• Jane Public

      January 24, 2014 at 4:57 pm

      I thought fishermans soup is the calabar dish that is cooked just like stew with seafood but no thickeners at all and urhobo ogwo soup is the one cooked with meats and thickened with garri. The food from south south is so intertwined

    • Jane Public

      January 24, 2014 at 4:57 pm

      I thought fishermans soup is the calabar dish that is cooked just like stew with seafood but no thickeners at all and urhobo ogwo soup is the one cooked with meats and thickened with garri. The food from south south is so intertwined

    • Dunni Obata

      January 25, 2014 at 1:00 pm

      Fisherman’s soup is cooked similarly but without thickeners. It is an Efik dish

    • Dunni Obata

      January 25, 2014 at 12:58 pm

      Pounding is not easy o. Back to my food processor with immediate effect

  8. Ibinabo

    January 24, 2014 at 3:49 pm


  9. Nat

    January 24, 2014 at 3:50 pm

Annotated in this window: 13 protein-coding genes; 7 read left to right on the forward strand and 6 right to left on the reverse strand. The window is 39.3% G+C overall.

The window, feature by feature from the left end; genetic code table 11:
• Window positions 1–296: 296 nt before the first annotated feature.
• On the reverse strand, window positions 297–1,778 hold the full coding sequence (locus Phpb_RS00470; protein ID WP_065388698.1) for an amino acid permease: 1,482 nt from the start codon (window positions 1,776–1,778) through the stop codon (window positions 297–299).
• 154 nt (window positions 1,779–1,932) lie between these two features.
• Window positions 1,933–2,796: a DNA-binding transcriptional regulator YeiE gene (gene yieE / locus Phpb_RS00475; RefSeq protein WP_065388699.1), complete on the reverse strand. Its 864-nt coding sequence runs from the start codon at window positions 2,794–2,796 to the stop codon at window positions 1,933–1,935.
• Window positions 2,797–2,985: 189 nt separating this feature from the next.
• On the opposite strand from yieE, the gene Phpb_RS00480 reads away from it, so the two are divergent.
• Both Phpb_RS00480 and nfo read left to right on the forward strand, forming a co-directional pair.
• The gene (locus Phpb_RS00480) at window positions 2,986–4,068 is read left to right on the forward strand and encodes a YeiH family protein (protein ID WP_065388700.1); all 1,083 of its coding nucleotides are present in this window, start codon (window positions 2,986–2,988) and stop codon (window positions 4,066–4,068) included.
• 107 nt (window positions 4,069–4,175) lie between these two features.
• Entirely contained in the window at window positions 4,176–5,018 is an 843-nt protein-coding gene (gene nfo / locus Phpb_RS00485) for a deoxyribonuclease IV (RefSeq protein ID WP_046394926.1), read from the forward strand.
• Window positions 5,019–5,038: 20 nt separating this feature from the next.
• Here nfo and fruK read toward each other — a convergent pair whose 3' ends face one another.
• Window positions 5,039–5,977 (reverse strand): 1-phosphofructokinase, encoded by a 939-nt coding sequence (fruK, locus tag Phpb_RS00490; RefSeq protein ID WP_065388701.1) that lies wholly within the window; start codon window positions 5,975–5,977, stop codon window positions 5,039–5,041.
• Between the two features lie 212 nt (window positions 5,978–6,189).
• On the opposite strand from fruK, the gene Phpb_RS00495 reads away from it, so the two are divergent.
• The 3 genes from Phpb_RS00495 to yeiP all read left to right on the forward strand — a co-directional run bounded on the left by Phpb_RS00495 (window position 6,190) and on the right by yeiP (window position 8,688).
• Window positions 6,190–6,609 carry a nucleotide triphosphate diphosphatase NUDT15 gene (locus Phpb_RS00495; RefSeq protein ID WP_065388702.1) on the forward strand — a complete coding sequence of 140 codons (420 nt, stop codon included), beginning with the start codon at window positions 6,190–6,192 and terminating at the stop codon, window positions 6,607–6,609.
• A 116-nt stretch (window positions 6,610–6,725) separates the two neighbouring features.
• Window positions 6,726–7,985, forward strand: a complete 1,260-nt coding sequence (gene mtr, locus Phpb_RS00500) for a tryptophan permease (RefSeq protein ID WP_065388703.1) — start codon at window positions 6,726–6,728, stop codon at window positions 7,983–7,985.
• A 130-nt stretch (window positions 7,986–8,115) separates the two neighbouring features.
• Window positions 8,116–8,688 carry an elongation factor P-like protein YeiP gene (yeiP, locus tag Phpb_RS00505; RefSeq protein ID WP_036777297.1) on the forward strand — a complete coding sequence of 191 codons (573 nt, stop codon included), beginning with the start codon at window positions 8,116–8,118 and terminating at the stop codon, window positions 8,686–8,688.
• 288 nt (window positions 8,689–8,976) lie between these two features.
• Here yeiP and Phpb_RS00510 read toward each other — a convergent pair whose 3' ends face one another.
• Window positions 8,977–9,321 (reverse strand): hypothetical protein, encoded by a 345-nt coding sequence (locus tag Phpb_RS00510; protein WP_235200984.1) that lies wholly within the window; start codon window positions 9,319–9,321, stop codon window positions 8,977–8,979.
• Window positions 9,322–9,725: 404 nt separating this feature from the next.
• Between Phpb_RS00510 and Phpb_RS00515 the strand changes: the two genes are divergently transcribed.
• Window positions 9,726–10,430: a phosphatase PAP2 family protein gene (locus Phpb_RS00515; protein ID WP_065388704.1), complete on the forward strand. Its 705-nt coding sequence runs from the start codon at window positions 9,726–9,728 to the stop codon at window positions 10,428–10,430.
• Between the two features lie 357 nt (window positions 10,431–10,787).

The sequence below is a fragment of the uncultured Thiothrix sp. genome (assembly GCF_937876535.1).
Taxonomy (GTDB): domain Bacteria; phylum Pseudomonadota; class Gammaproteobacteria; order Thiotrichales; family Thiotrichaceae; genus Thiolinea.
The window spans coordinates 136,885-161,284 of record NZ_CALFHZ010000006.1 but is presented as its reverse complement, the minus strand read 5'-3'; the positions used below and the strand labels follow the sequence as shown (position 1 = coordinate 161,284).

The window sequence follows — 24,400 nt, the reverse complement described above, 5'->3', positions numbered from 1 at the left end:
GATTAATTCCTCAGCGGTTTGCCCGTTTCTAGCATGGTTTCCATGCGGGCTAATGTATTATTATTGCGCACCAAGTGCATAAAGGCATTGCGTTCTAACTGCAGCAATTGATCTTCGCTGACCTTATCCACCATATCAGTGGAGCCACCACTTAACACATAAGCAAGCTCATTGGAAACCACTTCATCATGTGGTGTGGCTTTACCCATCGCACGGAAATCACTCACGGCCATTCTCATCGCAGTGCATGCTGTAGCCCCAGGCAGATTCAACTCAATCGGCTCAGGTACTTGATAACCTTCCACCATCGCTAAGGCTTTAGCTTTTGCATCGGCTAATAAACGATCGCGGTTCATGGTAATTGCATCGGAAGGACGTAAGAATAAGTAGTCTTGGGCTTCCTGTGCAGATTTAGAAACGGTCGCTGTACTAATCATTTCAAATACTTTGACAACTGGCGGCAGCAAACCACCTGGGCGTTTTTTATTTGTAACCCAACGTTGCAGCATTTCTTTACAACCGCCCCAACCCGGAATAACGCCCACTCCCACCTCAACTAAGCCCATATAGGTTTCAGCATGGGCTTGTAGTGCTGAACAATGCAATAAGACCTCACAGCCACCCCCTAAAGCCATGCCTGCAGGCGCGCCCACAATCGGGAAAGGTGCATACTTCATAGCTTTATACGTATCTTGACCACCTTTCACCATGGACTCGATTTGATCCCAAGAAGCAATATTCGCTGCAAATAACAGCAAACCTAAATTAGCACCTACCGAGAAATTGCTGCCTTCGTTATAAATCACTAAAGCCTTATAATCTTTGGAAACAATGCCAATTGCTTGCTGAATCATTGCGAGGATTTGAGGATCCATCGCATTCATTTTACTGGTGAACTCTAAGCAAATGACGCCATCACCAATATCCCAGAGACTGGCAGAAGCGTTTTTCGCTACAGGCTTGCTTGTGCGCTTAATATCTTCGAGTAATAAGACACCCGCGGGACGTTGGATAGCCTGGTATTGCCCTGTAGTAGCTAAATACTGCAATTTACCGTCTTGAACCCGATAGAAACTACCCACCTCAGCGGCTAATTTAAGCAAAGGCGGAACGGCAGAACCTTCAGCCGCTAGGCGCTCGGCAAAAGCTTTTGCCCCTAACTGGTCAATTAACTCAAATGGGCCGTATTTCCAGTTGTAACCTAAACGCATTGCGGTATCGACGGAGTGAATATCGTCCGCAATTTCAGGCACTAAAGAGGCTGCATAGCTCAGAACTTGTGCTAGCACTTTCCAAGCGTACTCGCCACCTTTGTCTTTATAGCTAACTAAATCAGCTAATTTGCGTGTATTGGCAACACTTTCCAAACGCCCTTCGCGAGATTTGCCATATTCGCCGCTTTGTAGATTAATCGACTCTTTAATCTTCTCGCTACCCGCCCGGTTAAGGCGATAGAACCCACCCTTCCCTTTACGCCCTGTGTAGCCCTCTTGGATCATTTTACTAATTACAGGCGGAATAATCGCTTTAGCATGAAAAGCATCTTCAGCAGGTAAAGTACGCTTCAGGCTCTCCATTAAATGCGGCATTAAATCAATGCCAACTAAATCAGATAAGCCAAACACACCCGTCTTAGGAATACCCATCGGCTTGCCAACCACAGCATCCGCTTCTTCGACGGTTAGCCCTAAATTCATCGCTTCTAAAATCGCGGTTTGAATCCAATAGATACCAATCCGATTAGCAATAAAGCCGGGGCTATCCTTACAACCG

I remember my friend from Rivers state made onunu for me ages ago. Have never forgotten because I enjoyed it so much. I May just have to go scout for ingredients to make this at some point.

    • Dunni Obata

      January 25, 2014 at 1:19 pm

      Please do. It is worth the scouting for

  10. Jane Public

    January 24, 2014 at 3:59 pm

    Now this is my kind of food. Serving solid food in muffin cups. That is so cute and sweet but wait oh Dunni. Only two? Is that for children or full grown adults? I can already imagine some men thinking huh! LMAO. What is SYTCC

    • Mz Socially Awkward....

      January 24, 2014 at 4:30 pm

      So You Think You Can Cook. Where all the Facebook foodies commune…

    • Jane Public

      January 24, 2014 at 4:41 pm

      Oh Thanks. I am hardly on Facebook these days. Let me go check. I love food. I was actually going to respond to your comment about checking at fishmongers but someone beat me to it. As for periwinkles, I know I can never find in my corner of the world. Too many oyinbo people dey here. I envy all those Londoners and people who live in the UK in general. They are so lucky.

    • Dunni Obata

      January 25, 2014 at 1:18 pm

      Errrrr, it is for food styling. I can eat just those two muffin cups.

    • Dunni Obata

      January 25, 2014 at 1:19 pm

      Join the Facebook Group please, you won’t regret it

    • Promise Hanson

      April 10, 2015 at 12:42 pm